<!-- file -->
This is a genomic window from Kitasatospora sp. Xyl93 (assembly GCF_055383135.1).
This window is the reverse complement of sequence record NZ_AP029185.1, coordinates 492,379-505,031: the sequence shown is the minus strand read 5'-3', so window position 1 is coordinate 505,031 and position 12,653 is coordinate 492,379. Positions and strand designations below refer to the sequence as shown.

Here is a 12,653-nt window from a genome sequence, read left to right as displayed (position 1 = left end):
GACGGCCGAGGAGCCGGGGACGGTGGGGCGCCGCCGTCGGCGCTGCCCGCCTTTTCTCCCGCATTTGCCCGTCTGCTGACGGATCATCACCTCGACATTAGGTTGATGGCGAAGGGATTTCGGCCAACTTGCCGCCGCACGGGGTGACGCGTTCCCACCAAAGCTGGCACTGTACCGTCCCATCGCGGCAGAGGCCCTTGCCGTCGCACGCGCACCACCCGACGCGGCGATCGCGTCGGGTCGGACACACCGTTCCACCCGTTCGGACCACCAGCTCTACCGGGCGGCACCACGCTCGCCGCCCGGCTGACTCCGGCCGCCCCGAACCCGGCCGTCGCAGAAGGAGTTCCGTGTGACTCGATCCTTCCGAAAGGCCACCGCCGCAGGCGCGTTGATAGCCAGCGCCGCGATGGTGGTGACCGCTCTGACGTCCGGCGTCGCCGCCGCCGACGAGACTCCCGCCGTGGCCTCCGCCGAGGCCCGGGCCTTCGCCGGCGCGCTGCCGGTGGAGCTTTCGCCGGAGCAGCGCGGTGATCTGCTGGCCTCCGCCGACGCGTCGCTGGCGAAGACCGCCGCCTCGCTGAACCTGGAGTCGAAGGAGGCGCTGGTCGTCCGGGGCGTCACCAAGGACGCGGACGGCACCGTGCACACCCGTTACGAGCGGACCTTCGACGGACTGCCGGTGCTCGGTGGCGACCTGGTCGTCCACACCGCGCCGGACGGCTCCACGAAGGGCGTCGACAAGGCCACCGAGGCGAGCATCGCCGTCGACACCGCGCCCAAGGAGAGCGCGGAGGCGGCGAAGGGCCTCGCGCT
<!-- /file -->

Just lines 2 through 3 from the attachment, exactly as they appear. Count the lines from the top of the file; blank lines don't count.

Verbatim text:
This window is the reverse complement of sequence record NZ_AP029185.1, coordinates 492,379-505,031: the sequence shown is the minus strand read 5'-3', so window position 1 is coordinate 505,031 and position 12,653 is coordinate 492,379. Positions and strand designations below refer to the sequence as shown.

Here is a 12,653-nt window from a genome sequence, read left to right as displayed (position 1 = left end):